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Preventing Theft

An owner-manager can lose a great deal of money from theft. Theft takes many forms such as employee embezzlement/pilferage, shoplifting, burglary and robbery loss. Prevention must start with the small merchant.

You can use a combination of measures to protect your store. Even though you cannot eliminate theft entirely, you can take positive steps to keep it to a minimum.

Steps to Prevent Employee Embezzlement & Pilferage

The first and one of the most important things an owner-manager should do is set a good example. Your employees watch what you do and are prone to imitate your habits - good or bad.

Check the background of prospective employees. Sometimes you can satisfy yourself by making a few telephone calls or writing a few letters.

Know your employees to the extent that you may be able to detect signs of financial or other personal problems. Build up rapport so that they feel free to discuss such things with you in confidence.

See that no one is placed on the payroll without authorization from you or a responsible official of the company.

Either personally prepare the daily cash deposits or compare the deposits made by employees with the record of cash and cheques received. Make it a habit to go to the bank and make the daily deposit yourself as often as you can.

Personally examine all cancelled checks and endorsements to see if there is anything unusual. This also applies to payroll checks.

Make sure that an employee in a position to mishandle funds is adequately bonded. Let employees know that fidelity coverage is a matter of company policy rather that any feeling of mistrust on your part.

Spot check your accounting records and assets to satisfy yourself that all is well and that your plan of internal control is being carried out.

Personally approve unusual discounts and bad debt write-offs. Approve or spot check credit memos and other documentation for sales returns and allowances.

Don't delegate the signing of cheques and approval of cash disbursements unless absolutely necessary and never approve any payment without sufficient documentation or prior knowledge of the transaction.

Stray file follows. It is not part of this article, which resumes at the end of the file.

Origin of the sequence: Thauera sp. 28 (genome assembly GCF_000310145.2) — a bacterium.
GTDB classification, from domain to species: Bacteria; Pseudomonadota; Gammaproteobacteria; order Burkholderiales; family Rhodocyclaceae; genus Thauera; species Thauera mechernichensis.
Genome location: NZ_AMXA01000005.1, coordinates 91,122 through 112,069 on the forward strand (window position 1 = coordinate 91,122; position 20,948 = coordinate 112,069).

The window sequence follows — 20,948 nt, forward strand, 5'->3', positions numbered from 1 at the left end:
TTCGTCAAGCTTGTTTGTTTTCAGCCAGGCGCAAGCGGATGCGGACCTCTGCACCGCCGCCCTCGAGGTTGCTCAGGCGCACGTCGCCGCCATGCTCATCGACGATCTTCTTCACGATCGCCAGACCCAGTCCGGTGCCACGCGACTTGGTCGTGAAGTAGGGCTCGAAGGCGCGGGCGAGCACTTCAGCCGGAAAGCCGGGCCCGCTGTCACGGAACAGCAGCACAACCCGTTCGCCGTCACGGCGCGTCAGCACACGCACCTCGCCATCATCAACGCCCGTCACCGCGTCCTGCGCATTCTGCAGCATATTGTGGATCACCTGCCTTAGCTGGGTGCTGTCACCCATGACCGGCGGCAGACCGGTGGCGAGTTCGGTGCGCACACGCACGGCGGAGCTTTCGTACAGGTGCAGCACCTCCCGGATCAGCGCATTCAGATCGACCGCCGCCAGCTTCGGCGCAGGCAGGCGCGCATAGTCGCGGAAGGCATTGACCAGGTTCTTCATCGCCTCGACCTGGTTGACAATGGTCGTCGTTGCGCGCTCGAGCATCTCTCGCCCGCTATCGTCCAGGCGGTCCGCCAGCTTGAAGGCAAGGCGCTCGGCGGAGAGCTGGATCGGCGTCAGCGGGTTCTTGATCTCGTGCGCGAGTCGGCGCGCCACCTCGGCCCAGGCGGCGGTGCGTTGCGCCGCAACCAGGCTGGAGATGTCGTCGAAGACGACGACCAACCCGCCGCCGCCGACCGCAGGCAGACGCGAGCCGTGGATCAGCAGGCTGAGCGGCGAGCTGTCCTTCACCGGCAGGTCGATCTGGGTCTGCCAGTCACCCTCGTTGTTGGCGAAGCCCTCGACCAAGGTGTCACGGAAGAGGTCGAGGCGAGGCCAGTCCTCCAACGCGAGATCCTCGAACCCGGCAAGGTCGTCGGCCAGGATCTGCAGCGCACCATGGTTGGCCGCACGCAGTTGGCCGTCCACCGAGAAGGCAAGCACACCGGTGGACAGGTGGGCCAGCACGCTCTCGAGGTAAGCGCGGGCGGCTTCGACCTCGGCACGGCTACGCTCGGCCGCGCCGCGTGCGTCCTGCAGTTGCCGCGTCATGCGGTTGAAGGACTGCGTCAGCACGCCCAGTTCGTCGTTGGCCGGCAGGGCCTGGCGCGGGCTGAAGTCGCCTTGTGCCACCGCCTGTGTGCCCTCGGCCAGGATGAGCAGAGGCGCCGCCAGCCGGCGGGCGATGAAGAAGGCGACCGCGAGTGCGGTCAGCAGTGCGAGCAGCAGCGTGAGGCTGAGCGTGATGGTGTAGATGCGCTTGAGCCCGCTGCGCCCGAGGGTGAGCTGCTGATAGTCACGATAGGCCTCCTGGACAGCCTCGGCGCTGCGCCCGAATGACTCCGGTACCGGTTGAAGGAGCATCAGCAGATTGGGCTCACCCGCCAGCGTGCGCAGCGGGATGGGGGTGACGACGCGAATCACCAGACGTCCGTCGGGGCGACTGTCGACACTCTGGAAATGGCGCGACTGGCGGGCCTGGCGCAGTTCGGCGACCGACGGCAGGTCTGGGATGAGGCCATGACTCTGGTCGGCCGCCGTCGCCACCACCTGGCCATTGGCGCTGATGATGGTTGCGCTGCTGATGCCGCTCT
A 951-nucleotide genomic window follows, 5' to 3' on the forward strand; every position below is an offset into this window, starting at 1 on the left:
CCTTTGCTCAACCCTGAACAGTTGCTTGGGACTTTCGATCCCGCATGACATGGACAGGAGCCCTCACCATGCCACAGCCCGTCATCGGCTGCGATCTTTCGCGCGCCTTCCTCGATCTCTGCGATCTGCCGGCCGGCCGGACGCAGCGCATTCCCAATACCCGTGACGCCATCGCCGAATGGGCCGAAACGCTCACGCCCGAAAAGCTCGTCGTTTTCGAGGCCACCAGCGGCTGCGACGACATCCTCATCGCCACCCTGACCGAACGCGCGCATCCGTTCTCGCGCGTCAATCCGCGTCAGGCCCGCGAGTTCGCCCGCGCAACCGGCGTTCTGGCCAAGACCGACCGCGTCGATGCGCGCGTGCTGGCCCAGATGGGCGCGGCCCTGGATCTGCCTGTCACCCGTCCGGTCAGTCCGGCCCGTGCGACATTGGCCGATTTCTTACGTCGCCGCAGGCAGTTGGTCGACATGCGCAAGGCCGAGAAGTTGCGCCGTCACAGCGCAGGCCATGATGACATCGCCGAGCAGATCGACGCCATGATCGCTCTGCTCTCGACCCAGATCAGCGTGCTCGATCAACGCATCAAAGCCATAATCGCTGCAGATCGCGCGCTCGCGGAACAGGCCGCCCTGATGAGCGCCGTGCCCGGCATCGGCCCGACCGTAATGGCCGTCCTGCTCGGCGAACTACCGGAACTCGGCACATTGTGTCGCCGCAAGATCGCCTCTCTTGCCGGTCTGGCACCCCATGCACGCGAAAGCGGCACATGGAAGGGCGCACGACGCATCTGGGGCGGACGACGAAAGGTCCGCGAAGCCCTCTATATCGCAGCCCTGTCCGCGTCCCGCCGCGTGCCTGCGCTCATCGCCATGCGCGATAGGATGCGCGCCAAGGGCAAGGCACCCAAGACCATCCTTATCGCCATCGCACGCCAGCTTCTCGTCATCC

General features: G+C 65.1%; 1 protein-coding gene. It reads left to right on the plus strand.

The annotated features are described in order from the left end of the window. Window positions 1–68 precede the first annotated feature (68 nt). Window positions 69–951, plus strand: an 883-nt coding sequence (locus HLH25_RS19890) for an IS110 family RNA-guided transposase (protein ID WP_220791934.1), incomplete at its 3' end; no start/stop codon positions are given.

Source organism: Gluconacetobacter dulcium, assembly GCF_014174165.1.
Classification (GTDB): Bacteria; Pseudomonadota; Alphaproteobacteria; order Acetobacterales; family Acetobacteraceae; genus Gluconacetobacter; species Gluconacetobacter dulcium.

Examine all invoices and supporting data before signing cheques. Make sure that all merchandise was actually received and the price seems reasonable.

Personally cancel all invoices at the time you sign the cheques to prevent double payment through error or otherwise.

Don't sign blank cheques. Don't leave a supply of signed blank cheques when you go on vacation.

Inspect all prenumbered chequebooks and the prenumbered forms from time to time to insure that cheques or forms from the backs of the books have not been removed and possibly used in a fraudulent scheme.

Have the preparation of the payroll and the actual paying of employees handled by different persons, especially when cash is involved.

Pay special attention to the sales person who is visited by too many personal friends. Keep a sharp eye for signals such as: nods, winks, etc. between cashiers and customers.

Pay special attention to cashiers when they are surrounded by clusters of people. Watch for items bypassed when ringing up sales.

Prohibit employees from parking near receiving doors or docks. Keep the receiving door locked when not in use. A receiving door should be opened only by a supervisor who remains in the area until it is locked.

Employees who are caught stealing will be prosecuted. Settling for restitution and an apology is inviting theft to continue.

Rotate security guards to reduce fraternizing with other employees and to prevent monotony which can result in reduced alertness of the guards.

For more information contact us to meet one of our consultant specialised in commercial security and products.

Source: RCSEC.org
 

Gatineau
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Gatineau, Québec
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K1W 5K5
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